Paul Mumford, of Cavendish Opportunities, talks about the stocks he has been buying and selling.
Paul Mumford is manager of Cavendish Opportunities, a fund that launched in the late 1980s. Historically, he has tended to focus the fund on the smaller - and mid-cap end of the market. Recently, however, he has begun to pivot back to larger companies, spying potential value opportunities there. He says:
"Some larger companies look so crashed-out that you can easily envisage returns if investors take a view on market changes."
Mumford's fund has delivered 31.5% over five years, ahead of the smaller companies sector average of 29%. Mumford also runs an Aim-focused fund for Cavendish.
"This company is out of favour. Its trading outlook is not particularly bright," says Mumford. "ITV (LSE:ITV) bombed out in the first quarter of 2019, with advertising revenue down 7%." Second-quarter advertising is not looking too bright either, with the figures struggling to stack up against those from last year boosted by the World Cup.
So why is Mumford buying? He says he expects that after a rocky second quarter for ITV, its prospects will start to look up.
"This is a recovery stock with a lot of potential. It is in a unique market."
He adds: "These media companies don't need to rely purely on advertising revenue anymore. ITV has a good backlist of programmes it has created itself, and lots of other channels need content."
Mumford also likes ITV because he believes it is ripe for a buyout. "It could become a takeover target at some stage in future, due to the area it is in," he says. "At this level of share price, it would be a sitting duck."
However, he notes concerns that ITV might cut its dividend, as Vodafone (LSE:VOD) recently has. He says: "ITV has a reasonably high dividend yield. We are in a situation where larger companies are cutting their dividends in the aftermath of Vodafone announcing its cut. There is a feeling that [Vodafone's move is] an excuse for other companies to follow suit."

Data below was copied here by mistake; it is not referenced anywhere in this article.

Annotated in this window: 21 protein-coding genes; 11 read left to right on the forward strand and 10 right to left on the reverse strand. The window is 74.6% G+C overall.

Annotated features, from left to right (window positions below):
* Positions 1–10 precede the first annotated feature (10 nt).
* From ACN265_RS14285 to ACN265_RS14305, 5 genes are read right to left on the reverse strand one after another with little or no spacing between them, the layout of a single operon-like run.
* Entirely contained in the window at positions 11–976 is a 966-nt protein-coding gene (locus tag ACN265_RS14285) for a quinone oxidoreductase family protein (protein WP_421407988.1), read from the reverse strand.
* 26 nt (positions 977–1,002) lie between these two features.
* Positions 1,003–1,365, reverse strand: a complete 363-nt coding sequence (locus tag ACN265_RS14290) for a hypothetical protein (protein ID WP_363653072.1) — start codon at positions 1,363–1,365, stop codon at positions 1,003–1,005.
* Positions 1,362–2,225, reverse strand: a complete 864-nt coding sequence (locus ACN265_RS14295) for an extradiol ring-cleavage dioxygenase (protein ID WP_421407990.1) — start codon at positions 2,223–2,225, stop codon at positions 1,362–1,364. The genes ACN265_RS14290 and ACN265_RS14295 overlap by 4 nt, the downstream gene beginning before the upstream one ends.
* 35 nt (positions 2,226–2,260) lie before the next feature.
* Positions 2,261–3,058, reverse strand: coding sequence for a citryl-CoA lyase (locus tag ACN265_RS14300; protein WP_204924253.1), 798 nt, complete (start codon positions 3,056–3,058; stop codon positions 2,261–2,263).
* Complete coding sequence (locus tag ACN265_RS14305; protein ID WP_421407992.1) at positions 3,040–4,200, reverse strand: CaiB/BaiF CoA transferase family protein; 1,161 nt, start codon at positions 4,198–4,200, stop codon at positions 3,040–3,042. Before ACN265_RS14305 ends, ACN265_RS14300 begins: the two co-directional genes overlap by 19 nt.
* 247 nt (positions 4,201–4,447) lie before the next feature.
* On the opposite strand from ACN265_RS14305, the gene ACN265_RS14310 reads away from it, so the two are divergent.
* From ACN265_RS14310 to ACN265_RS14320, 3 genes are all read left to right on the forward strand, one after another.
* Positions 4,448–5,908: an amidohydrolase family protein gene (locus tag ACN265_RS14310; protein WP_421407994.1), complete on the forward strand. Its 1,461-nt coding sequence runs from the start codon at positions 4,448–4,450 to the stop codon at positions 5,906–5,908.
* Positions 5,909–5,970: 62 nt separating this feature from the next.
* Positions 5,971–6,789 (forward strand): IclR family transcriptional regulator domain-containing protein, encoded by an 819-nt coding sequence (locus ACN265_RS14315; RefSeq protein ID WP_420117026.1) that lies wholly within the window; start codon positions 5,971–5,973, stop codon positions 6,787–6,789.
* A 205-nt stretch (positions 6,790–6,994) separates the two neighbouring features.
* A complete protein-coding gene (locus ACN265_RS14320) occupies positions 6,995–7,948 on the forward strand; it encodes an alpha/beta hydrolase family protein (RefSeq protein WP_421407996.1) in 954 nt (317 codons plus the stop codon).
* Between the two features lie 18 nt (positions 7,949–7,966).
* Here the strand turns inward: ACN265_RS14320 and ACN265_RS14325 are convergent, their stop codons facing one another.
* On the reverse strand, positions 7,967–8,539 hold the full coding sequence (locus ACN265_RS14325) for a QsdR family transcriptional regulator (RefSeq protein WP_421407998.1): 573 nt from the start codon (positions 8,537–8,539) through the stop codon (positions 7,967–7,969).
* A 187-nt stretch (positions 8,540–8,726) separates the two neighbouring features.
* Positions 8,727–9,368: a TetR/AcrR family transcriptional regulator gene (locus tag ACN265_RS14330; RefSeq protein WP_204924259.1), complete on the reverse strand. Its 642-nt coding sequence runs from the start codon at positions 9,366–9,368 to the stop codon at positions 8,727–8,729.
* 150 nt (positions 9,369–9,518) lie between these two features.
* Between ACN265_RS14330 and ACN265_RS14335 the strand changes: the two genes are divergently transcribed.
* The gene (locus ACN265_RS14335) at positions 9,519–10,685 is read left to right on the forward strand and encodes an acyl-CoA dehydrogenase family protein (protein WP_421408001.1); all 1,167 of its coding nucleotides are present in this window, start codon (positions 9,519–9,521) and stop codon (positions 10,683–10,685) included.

Ultimately, though, Mumford is hopeful about the long-term prospects for ITV, even if it is "a bit of a sleeper in the short term".
He actively bought the stock throughout May and is likely to end up with a weighting of 0.75% to the company.
Hold: Cairn Energy
This company, as its name suggests, is an energy business. Mumford says it has several promising projects in the pipeline, including active exploration programmes in Senegal, Norway and Mexico. "If it strikes lucky in any of these areas, it could be transformational," he says.
At the same time, the company has a strong balance sheet and cashflow. Moreover, despite the company's potential, its share price has not become overvalued: Mumford says its market cap is at an all-time low. "So why wouldn't I buy? I’m waiting for news."
Cairn Energy (LSE:CNE) is currently a hold, although Mumford expects it to turn into a buy soon, following the resolution of its dispute with the Indian authorities. He says:
"The company is involved in a court case in India, where the authorities have seized one of its interests. The case is going through independent arbitration at the moment."
Winning the case could see Cairn awarded compensation of as much as $1.4 billion (£1.1 billion). That would be a huge windfall. However, as the market widely expects Cairn to win the case, Mumford sees no reason to buy right now. He says: "Whatever the outcome, it is going to suit me. If it is bad for Cairn, I will buy its shares, which will be cheaper. If it is good for Cairn, prices may rise, but I could still add to my holding at a higher price."
In the meantime, he is sitting tight: "The share is a hold while we await developments in the court case. While that is being resolved, any money in the company is likely to be dead money – the share price will just move with the oil price."
A spot of bottom fishing
Sell: Marks & Spencer
Despite the excitement generated by Marks & Spencer's (LSE:MKS) recent deal with delivery service Ocado (LSE:OCDO), Mumford picks out the retailer's stock as one to sell. He says: "I don't actually own this stock, but if I did I would sell."
His reasoning is that it will be two or three years before M&S starts to see any serious money come in from its Ocado deal. "It's a very difficult [venture] to get going," he says. At the same time, he thinks M&S's clothing business remains weak. He points out that, despite the company's many attempts to reinvent that side of the business, it just hasn’t been able to do so.
"In my view, for the next two or three years [any investment] is going to be dead money. Moreover, taking a view on whether the internet food offering takes off is quite a risk. It may work well. But why buy today?"
Source: FE Analytics, as at 31 May 2019
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